Corpus ID: 53580913

Illusionism as a Theory of Consciousness

  title={Illusionism as a Theory of Consciousness},
  author={Keith Frankish},
Theories of consciousness typically address the hard problem. They accept that phenomenal consciousness is real and aim to explain how it comes to exist. There is, however, another approach, which holds that phenomenal consciousness is an illusion and aims to explain why it seems to exist. We might call this eliminativism about phenomenal consciousness. The term is not ideal, however, suggesting as it does that belief in phenomenal consciousness is simply a theoretical error, that rejection of… Expand

Figures from this paper

The Normative Challenge for Illusionist Views of Consciousness
  • F. Kammerer
  • Philosophy
  • Ergo, an Open Access Journal of Philosophy
  • 2019
Illusionists about phenomenal consciousness claim that phenomenal consciousness does not exist but merely seems to exist. At the same time, it is quite intuitive for there to be some kind of linkExpand
Can you believe it? Illusionism and the illusion meta-problem
Abstract Illusionism about consciousness is the thesis that phenomenal consciousness does not exist, but merely seems to exist. Embracing illusionism presents the theoretical advantage that one doesExpand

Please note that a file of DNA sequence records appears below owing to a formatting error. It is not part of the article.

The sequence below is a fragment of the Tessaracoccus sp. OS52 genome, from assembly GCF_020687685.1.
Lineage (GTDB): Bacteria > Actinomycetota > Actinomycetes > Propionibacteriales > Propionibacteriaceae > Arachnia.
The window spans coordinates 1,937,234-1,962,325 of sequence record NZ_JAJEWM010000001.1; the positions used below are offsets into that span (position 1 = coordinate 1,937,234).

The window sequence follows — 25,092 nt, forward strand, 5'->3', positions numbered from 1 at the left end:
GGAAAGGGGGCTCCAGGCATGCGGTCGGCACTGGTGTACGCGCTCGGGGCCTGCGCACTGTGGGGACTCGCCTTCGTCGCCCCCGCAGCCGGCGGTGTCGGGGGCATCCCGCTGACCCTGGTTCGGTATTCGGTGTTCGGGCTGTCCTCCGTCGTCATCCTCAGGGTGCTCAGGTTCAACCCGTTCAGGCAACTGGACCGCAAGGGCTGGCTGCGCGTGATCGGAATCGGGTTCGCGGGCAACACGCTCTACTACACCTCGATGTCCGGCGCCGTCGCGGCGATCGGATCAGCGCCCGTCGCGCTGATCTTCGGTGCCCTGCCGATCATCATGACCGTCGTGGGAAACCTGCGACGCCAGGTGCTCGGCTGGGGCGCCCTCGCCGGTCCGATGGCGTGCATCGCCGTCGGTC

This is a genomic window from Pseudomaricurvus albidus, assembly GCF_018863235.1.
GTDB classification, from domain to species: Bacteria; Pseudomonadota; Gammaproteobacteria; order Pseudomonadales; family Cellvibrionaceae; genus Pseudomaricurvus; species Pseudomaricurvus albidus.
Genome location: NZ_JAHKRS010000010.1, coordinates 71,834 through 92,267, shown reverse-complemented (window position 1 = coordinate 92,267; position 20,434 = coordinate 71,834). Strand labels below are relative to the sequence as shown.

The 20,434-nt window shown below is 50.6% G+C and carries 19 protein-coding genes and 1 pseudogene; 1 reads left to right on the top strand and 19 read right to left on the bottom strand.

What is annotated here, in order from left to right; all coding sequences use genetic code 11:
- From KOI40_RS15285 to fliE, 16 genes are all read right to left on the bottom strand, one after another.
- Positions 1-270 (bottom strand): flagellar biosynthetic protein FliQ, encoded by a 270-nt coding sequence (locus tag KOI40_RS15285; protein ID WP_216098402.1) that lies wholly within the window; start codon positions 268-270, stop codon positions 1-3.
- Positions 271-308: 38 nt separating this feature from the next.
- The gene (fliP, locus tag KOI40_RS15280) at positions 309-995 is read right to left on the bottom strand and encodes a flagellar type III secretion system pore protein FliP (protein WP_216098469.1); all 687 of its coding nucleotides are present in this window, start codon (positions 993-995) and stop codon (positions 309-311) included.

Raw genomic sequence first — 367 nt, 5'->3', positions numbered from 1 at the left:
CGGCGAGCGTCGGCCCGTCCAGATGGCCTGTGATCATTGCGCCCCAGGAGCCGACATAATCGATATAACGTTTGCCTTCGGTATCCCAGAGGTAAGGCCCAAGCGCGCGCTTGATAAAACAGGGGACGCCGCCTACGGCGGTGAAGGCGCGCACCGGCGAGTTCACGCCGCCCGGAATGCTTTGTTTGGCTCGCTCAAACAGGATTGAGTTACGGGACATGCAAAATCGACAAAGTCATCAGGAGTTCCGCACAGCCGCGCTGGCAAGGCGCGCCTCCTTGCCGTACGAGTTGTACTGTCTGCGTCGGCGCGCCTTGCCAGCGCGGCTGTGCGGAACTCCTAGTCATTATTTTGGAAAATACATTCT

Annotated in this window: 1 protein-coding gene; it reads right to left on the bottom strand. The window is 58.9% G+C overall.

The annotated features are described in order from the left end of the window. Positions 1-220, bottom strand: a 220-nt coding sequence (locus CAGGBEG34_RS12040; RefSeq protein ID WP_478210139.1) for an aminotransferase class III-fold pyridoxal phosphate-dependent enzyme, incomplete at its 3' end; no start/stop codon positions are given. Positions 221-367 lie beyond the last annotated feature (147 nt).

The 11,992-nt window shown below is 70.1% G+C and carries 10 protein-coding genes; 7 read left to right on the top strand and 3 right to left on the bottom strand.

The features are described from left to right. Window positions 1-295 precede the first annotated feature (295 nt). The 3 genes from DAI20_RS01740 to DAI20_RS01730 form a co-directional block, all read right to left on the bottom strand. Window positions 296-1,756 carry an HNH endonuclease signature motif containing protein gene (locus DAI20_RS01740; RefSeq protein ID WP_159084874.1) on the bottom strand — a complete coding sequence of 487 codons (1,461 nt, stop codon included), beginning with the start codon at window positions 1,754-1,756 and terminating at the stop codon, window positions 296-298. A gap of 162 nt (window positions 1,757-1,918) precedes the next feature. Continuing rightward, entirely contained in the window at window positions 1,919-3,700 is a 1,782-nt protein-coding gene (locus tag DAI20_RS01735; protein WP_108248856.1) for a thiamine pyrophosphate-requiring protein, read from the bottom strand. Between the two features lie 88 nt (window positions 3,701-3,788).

The illusion of conscious experience
A new theory of phenomenal introspection is presented and it is argued that it might deal with the task at hand and defend the apparent absurdity of illusionism. Expand
Illusionist Integrated Information Theory
It is argued that the resulting theory illusionist integrated information theory removes several problems for IIT including the hard problem and the logic gate problem, and also enables meaningful progress for illusionists on solving the illusion problem. Expand
The False Problem of Consciousness
Philosophers have usually dealt with the problem of consciousness but, in the last decades, neurobiologists have undertaken the daunting task to address it scientifically. In particular, to answerExpand
Illusionism: an Argument for Its Incoherence
In his recent paper on the meta-problem of consciousness, Chalmers (J Conscious Stud 25(9–10):6–66, 2018) claims that illusionism is one of the best reductionist theories available and that it is notExpand
A hundred years of consciousness: “a long training in absurdity”
There occurred in the twentieth century the most remarkable episode in the history of human thought. A number of thinkers denied the existence of something we know with certainty to exist:Expand
The Interface Theory of Perception and the Science of Consciousness
In his book “Galileo’s Error”, Philip Goff lays out what he calls “foundations for a new science of consciousness”, which are decidedly anti-physicalist (panpsychist), motivated by a critique ofExpand
Toward a standard model of consciousness: Reconciling the attention schema, global workspace, higher-order thought, and illusionist theories
How people’s understanding of consciousness may have been shaped by an implicit theory of mind is examined to help to make sense of an apparent divide between the physically incoherent consciousness the authors think they have and the complex, rich, but mechanistic consciousness they may actually have. Expand